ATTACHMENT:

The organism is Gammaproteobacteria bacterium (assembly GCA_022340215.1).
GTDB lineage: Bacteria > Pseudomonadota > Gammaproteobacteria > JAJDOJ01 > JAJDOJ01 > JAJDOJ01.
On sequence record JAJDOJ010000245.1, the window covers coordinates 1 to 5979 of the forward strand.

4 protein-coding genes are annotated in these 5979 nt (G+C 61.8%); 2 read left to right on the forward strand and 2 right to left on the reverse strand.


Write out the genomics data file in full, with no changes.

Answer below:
The organism is Gammaproteobacteria bacterium (assembly GCA_022340215.1).
GTDB lineage: Bacteria > Pseudomonadota > Gammaproteobacteria > JAJDOJ01 > JAJDOJ01 > JAJDOJ01.
On sequence record JAJDOJ010000245.1, the window covers coordinates 1 to 5979 of the forward strand.

4 protein-coding genes are annotated in these 5979 nt (G+C 61.8%); 2 read left to right on the forward strand and 2 right to left on the reverse strand.